Published by: Rutgers University Press

Title Page, Series Information, Copyright

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pp. v

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pp. vii-xii

For over forty years I have been part of the building of Chicana/o Studies. Aside from the fact that Chicana/o Studies did not evolve from a traditional field of study and had no precedent, the major stumbling block has been the ethnocentrism of the institution that looks at the area...

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pp. xiii-xiv

I am indebted to many people, including the Chicana/o students at San Fernando Valley State College who dragged me into the fray. At the age of thirty-five I was a full professor. The students who founded the department include Miguel Verdúgo, Hank López, the late...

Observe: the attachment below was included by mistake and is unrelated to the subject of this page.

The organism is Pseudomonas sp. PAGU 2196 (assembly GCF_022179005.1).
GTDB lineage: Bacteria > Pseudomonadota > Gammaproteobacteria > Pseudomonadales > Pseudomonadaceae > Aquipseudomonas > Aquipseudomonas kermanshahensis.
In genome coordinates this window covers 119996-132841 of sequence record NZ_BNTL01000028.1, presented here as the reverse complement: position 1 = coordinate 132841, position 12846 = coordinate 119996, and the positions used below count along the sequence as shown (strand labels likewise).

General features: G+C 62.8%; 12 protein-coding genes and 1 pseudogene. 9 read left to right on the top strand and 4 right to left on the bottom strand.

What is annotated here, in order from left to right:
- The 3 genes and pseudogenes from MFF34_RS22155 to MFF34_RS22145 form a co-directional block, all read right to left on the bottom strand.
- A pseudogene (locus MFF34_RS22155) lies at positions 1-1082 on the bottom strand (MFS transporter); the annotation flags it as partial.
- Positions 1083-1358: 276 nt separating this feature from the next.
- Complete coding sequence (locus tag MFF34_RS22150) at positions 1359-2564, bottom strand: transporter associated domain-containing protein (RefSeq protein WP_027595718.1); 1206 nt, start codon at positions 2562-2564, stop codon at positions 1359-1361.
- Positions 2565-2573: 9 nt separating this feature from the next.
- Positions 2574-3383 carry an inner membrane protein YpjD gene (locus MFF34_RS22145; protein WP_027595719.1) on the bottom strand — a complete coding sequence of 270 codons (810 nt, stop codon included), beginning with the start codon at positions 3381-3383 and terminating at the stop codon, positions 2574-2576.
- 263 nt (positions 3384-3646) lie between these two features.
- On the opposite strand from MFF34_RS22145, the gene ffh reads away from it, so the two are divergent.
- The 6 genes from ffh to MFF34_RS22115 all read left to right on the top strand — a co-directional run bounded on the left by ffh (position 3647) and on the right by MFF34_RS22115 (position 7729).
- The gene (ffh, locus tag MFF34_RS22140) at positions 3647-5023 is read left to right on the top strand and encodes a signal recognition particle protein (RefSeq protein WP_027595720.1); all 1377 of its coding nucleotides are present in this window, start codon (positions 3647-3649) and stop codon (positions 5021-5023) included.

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pp. xv-xvi

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pp. xix-xxviii

Why study it if it is not American? This question is often asked by those who expect everyone to speak English. After all, why should anyone want to speak another language? The argument goes like this: English is the universal language of finance and diplomacy...

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Chapter 1: Becoming Chicana/o Studies

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pp. 1-13

Becoming Mexican has been a long process marked by two phenomenons—three hundred years of Spanish colonialism and the creation of a 2,000-mile border—the result of which has been an identity crisis. At the time of the Spanish conquest a population of 25 million indigenous people lived in what...